1st plural defilemiz defilelerimiz
2nd plural defileniz defileleriniz
3rd plural defileleri defileleri
Definite accusative
Singular Plural
1st singular defilemi defilelerimi
2nd singular defileni defilelerini
3rd singular defilesini defilelerini
1st plural defilemizi defilelerimizi
2nd plural defilenizi defilelerinizi
3rd plural defilelerini defilelerini
Dative
Singular Plural
1st singular defileme defilelerime
2nd singular defilene defilelerine
3rd singular defilesine defilelerine
1st plural defilemize defilelerimize
2nd plural defilenize defilelerinize
3rd plural defilelerine defilelerine
Locative
Singular Plural
1st singular defilemde defilelerimde
2nd singular defilende defilelerinde
3rd singular defilesinde defilelerinde
1st plural defilemizde defilelerimizde
2nd plural defilenizde defilelerinizde
3rd plural defilelerinde defilelerinde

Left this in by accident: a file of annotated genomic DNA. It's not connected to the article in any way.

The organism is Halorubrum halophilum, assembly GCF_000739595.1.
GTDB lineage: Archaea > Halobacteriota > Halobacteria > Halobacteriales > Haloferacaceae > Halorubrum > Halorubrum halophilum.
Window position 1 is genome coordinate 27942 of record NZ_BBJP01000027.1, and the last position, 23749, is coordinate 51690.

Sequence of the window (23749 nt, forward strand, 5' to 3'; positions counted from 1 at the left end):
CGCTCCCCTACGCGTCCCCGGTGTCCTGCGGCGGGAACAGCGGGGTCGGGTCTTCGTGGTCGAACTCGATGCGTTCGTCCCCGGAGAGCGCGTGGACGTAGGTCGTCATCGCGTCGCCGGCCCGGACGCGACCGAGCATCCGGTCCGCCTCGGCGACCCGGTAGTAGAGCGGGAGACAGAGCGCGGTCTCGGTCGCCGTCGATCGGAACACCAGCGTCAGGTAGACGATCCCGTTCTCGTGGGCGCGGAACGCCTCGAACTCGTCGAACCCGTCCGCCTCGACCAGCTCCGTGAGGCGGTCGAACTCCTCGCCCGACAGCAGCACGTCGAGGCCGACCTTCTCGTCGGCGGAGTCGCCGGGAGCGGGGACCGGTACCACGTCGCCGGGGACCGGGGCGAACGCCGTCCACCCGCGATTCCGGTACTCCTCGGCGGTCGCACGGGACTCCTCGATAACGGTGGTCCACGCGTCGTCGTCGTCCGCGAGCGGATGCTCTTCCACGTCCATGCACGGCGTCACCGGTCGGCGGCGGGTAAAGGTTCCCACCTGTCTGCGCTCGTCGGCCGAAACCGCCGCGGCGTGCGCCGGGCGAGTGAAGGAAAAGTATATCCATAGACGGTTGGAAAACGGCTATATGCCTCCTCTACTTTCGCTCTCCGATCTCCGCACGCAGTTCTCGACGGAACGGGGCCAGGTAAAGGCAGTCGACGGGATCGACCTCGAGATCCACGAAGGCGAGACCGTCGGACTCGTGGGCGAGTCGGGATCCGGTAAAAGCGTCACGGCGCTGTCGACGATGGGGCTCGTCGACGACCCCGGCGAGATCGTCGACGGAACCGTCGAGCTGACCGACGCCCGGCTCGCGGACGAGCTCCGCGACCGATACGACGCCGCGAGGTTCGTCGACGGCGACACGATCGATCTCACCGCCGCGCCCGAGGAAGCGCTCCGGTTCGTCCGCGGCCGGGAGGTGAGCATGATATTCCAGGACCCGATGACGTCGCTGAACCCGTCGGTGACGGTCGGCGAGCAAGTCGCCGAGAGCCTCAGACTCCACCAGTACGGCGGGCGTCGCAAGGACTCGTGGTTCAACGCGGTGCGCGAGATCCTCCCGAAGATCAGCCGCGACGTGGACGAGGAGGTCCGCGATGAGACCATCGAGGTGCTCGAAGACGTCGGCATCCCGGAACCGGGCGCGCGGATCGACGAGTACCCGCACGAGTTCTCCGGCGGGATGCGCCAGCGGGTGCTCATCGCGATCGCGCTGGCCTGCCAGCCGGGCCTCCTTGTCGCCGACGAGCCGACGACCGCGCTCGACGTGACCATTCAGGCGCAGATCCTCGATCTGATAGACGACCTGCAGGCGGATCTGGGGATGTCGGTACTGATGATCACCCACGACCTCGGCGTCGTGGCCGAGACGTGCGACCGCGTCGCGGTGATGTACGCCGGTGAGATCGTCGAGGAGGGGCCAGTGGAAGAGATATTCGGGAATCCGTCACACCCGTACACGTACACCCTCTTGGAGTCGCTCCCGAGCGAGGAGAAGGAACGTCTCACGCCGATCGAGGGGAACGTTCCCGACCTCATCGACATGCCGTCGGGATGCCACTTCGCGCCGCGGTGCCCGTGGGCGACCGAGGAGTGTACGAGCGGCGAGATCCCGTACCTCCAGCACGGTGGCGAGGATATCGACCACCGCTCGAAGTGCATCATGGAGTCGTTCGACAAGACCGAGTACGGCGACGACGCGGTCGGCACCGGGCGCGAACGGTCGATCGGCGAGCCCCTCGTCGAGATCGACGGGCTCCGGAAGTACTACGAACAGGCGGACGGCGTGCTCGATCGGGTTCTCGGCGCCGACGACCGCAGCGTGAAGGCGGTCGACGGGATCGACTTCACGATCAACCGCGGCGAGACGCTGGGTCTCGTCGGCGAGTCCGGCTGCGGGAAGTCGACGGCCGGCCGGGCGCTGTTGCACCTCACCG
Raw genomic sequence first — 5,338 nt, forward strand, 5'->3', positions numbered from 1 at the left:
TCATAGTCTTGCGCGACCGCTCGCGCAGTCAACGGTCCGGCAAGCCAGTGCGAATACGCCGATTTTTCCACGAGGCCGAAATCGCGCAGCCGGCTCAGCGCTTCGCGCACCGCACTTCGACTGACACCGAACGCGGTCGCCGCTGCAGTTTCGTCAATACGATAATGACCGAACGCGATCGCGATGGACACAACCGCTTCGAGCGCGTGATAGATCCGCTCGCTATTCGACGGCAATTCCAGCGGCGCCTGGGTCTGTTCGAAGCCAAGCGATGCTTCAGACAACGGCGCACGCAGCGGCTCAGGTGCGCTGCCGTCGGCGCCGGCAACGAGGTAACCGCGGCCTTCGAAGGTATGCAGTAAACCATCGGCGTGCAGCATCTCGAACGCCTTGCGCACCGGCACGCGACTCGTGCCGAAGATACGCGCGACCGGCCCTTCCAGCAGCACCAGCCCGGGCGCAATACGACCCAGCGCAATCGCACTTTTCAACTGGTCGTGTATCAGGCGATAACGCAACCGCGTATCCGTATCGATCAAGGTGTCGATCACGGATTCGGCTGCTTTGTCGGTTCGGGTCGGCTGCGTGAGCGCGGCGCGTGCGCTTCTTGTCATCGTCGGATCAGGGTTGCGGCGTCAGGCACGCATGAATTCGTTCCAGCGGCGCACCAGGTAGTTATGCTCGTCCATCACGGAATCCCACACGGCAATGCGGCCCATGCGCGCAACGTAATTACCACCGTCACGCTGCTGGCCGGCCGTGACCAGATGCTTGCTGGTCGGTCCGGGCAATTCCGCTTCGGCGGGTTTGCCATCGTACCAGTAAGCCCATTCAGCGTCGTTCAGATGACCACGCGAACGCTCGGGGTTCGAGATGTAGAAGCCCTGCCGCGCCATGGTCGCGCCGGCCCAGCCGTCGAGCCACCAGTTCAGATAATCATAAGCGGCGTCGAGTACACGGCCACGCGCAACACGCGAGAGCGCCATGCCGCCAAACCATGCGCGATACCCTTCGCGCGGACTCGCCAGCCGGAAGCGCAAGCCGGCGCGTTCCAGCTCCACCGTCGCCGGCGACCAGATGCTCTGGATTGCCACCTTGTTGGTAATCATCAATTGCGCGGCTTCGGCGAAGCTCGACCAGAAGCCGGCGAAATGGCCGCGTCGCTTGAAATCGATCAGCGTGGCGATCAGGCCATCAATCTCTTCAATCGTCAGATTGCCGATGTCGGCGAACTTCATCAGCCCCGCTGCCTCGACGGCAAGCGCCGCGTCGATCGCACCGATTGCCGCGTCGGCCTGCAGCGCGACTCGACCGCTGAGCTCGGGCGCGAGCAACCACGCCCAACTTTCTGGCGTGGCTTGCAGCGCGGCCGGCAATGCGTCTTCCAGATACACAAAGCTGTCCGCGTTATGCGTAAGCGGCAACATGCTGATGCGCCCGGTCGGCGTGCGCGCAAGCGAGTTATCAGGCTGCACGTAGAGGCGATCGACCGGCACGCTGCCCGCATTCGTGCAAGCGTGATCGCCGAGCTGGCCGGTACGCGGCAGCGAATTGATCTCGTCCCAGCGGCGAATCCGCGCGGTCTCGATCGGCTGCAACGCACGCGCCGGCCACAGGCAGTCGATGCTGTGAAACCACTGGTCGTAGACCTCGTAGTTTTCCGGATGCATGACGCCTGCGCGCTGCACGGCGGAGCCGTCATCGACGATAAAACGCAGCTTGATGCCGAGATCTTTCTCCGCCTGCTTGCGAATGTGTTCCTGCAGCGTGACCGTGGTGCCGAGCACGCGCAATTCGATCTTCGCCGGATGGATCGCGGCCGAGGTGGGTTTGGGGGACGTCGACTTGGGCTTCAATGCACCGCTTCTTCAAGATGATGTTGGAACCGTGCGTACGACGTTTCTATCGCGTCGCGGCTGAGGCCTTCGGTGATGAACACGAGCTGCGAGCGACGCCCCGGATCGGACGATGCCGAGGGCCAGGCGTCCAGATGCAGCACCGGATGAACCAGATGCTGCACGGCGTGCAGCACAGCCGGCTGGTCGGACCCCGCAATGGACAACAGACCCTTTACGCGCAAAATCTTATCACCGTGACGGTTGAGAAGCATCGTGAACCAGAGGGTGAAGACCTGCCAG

Ablative
Singular Plural
1st singular defilemden defilelerimden
2nd singular defilenden defilelerinden
3rd singular defilesinden defilelerinden
1st plural defilemizden defilelerimizden
2nd plural defilenizden defilelerinizden
3rd plural defilelerinden defilelerinden
Genitive
Singular Plural
1st singular defilemin defilelerimin
2nd singular defilenin defilelerinin
3rd singular defilesinin defilelerinin
1st plural defilemizin defilelerimizin
2nd plural defilenizin defilelerinizin
3rd plural defilelerinin defilelerinin
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References

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  1. ^ Nişanyan, Sevan (2002–) “defile”, in Nişanyan Sözlük

Further reading